While tthe batteries are solar-powered in theory, one student stated that the class had calculated it would take thirteen hours on a perfectly sunny day to completely charge all three of the umiak’s batteries.
After the class spoke about constructing the boat, they showed a video of pictures and brief movie snippets to illustrate their hard work.
In the afternoon, the Applied Physics class demonstrated their creation actually floated!
Many other High School students went to watch the launching of the boat at 1:30 p.m. Unfortunately, a few teachers would not let their third period classes go observe and encourage fellow classmates. This lead to significant dissatisfaction in the student body and poor attendance in these classes.
(Thanks to Paul Evans for donating the above picture as this reporter was too engrossed in the morning presentation to remember to take any photos and she was unable to attend the launch.)
May 28th, 2011, by Margie Doyle
With all the hullabaloo associated with building construction, permits, approvals, zoning, EPRC recommendations, ADU’s, Growth Management, and all the other ‘stuff’ we constantly hear about new buildings and development, how about an idea that goes the other way?
Barry Madan has a brilliant idea, in my opinion: tear down Vern’s Bayside and turn the space into open waterfront viewing and community art. Well, to be honest, I added in the part about community art – Barry suggests we ask the Land Bank to purchase Vern’s, tear it down, clean up the site, and turn it back into the scenic spot it was decades ago, before all the construction. We are constricting and limiting the best thing about Eastsound – a world-class view down the Sound to the south.
Visitors don’t really come here to enter row upon row of shops, they can probably do that where they live. They come for the views and the vistas, and possibly a glimpse of the past. Let’s give it to them! That is what I would call progress.
August 14th, 2010, by Margie Doyle
Orcas Issues, News & Views (BullWings) is planning another advance in Community Journalism — we invite you to contribute directly to this online news service!
Orcas Issues (BullWings) is based on two principles:
- Involving the community in transmitting information for the common good
- Adhering to the standards of American journalism: objectivity, accuracy, independence, and the identification of opinions as such
In the more than four years since its inception, rcas Issues has grown, thanks in great part to those of you who have contributed ideas, articles, and opinions that promote the common good of civil discussion and widespread information among our community.
We now want to make it easier – and more responsible – to contribute to this news service.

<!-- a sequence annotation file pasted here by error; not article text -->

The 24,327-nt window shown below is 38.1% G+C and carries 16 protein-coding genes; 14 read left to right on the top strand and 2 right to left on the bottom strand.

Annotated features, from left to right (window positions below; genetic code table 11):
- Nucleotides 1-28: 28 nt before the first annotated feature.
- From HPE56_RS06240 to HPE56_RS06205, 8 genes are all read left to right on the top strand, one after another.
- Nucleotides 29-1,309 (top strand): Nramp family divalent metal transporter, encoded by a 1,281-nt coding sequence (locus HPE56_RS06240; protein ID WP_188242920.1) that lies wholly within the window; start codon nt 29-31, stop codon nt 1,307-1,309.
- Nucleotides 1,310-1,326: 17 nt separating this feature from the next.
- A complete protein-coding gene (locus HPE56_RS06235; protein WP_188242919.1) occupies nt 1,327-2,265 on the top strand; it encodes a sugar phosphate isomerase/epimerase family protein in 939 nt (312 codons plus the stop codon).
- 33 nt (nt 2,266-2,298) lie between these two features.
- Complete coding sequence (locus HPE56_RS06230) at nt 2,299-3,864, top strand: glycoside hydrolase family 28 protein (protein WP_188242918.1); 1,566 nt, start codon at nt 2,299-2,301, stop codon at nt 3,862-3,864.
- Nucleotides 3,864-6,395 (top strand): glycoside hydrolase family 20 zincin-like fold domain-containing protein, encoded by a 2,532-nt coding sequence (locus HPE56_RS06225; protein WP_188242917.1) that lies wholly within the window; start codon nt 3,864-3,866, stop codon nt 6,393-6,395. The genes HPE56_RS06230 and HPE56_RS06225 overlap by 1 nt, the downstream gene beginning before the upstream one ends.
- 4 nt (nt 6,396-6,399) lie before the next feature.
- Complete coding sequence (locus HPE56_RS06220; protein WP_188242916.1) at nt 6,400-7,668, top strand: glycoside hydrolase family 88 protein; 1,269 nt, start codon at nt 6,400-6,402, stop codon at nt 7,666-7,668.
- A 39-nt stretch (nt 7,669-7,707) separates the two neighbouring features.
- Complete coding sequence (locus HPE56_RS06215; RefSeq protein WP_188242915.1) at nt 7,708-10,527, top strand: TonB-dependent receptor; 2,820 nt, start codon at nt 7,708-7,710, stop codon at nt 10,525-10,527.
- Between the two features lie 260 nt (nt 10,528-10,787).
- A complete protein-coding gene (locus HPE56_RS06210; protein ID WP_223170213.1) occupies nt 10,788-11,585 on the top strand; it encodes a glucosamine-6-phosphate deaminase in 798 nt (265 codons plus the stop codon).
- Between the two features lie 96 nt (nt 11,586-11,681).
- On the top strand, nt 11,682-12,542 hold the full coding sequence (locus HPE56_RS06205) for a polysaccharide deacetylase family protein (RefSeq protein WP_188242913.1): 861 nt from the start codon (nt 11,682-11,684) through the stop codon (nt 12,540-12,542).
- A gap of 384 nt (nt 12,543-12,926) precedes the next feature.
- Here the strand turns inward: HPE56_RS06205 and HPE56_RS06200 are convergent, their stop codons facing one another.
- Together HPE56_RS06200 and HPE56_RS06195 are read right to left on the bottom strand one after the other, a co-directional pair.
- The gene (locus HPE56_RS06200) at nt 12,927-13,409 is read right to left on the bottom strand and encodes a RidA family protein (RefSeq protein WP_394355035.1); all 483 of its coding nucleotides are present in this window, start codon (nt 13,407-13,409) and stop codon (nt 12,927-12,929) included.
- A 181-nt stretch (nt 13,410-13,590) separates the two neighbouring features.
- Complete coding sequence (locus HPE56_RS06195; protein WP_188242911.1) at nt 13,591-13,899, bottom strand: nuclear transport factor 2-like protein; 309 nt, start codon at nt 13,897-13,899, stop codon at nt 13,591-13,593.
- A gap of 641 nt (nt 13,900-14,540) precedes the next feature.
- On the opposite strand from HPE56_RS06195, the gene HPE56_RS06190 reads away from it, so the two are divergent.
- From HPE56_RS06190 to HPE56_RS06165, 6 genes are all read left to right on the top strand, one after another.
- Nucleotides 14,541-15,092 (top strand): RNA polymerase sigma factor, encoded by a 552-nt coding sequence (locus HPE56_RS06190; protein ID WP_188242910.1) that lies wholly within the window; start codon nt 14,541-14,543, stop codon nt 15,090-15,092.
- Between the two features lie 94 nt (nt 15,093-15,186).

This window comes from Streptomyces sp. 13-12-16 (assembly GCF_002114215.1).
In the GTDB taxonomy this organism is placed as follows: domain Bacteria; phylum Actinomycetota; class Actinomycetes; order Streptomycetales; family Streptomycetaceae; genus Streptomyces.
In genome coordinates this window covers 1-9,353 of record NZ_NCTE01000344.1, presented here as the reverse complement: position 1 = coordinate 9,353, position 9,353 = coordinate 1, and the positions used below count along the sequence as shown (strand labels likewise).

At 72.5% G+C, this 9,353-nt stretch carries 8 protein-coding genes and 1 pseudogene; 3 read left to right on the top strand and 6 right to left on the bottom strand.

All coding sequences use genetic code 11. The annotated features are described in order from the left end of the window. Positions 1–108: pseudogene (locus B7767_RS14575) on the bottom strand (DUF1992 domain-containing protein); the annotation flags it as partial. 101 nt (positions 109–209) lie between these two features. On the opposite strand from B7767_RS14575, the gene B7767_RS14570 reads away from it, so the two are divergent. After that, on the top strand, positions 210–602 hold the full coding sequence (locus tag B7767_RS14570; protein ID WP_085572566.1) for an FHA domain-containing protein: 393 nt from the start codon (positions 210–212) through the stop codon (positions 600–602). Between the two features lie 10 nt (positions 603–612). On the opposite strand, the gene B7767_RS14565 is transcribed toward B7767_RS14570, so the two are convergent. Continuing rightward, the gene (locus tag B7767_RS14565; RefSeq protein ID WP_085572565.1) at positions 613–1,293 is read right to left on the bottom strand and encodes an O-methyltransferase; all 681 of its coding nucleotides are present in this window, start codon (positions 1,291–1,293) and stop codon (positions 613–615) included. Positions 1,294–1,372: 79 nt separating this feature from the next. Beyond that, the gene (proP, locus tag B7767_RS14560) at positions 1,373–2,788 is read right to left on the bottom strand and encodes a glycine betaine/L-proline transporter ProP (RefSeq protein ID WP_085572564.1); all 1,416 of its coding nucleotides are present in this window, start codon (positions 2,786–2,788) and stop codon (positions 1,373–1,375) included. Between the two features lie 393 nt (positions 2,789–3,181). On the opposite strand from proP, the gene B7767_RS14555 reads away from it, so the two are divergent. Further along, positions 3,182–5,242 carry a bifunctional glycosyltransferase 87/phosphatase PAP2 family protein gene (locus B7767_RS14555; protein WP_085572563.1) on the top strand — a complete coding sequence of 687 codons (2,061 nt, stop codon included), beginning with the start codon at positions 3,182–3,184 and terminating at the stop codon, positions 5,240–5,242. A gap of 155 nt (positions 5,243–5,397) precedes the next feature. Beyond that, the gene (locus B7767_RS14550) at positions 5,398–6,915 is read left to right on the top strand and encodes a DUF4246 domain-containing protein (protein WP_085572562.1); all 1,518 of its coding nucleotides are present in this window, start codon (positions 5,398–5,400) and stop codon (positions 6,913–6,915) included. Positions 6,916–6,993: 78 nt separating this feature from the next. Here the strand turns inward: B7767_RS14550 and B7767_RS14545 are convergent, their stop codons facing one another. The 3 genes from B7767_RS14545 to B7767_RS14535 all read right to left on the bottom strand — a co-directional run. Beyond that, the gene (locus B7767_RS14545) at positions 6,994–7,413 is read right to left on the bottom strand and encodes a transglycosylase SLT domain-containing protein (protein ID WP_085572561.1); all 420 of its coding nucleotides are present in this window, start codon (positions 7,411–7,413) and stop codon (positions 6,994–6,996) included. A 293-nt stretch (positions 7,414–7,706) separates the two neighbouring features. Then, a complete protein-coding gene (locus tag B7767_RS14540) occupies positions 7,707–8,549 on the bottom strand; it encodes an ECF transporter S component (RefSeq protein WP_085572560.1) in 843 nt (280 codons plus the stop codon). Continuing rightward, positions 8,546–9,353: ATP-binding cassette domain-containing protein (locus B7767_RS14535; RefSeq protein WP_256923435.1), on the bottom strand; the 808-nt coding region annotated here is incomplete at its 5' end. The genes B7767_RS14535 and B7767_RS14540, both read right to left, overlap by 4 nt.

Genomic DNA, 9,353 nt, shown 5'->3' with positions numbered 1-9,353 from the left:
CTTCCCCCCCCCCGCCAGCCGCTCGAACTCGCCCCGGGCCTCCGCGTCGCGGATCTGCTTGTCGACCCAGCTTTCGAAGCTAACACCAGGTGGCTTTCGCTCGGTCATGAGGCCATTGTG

Here’s how you can become an active part of the local news:
- Click on the sign-up link and then fill out and send the registration form.
- After we confirm your identity, we will email you everything you need to know to start posting news items.
- Your story will be reviewed within 24 hours by Orcas Issues Editors and then published on the site.
Any questions? Just email firstname.lastname@example.org
And send in your stories!
To see how simple the basics of journalism are, click here.
October 1st, 2009, by Margie Doyle
Bullwings Editor Margie Doyle will be leading a discussion about “Community Journalism” at the Oct. 10 Writers Roundtable. The evolution, characteristics, responsibilities and delivery of journalism — daily news — will be addressed.
Margie Doyle has spent over two decades in the journalism profession. She has reported for and/or edited community newspapers such as the Kodiak Daily Mirror, the Everett Herald, and the New Times, as well as for trade journals such as Northwest Gourmet, magazines including Seattle and Yes! magazines and newsletters such as the Orcas Library “Bookworm” and “Port Gamble Publishing Newsletter.”
Most recently she was employed by Sound Publishing as Editor of the Islands Sounder from 2006 to 2008.
February 24th, 2009, by Margie Doyle
My life as a journalist began with reading the funny pages on the living room floor and Time magazines from the World War II-era in my father’s basement study. Even as a kid, the funny pages gave a “don’t be so serious” lift to my day while the Time magazines informed my world with serious tales of global importance — and tragedy.
I remember the day, as a nine-year-old child reading the front page of the Seattle Post-Intelligencer, that I saw a photograph of a high-heel shoe on top of a restaurant dining table, a picture from the Algerian War. The photo caught my imagination – how could war happen in a restaurant?
Then along came the Vietnam War and journalism via daily televised broadcasts brought the war into our living room, like those of thousands of Americans. With the release of and subsequent lawsuit over the publication of the Pentagon Papers, it was obvious that even in America, freedom of the press needed to be defended.
The war was still raging when the scandal of Watergate broke, courtesy of the persistence and integrity of the press, and the excitement of justice finally prevailing may have been the high point of my youth. Read more…